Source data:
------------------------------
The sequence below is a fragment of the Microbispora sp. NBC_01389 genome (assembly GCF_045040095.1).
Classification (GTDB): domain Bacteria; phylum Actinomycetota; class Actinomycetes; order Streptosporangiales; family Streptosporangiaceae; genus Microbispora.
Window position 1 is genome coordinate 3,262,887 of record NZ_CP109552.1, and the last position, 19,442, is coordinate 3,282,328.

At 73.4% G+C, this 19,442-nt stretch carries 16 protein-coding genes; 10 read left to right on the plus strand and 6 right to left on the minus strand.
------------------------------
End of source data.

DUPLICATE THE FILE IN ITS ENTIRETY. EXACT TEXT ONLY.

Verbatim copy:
The sequence below is a fragment of the Microbispora sp. NBC_01389 genome (assembly GCF_045040095.1).
Classification (GTDB): domain Bacteria; phylum Actinomycetota; class Actinomycetes; order Streptosporangiales; family Streptosporangiaceae; genus Microbispora.
Window position 1 is genome coordinate 3,262,887 of record NZ_CP109552.1, and the last position, 19,442, is coordinate 3,282,328.

At 73.4% G+C, this 19,442-nt stretch carries 16 protein-coding genes; 10 read left to right on the plus strand and 6 right to left on the minus strand.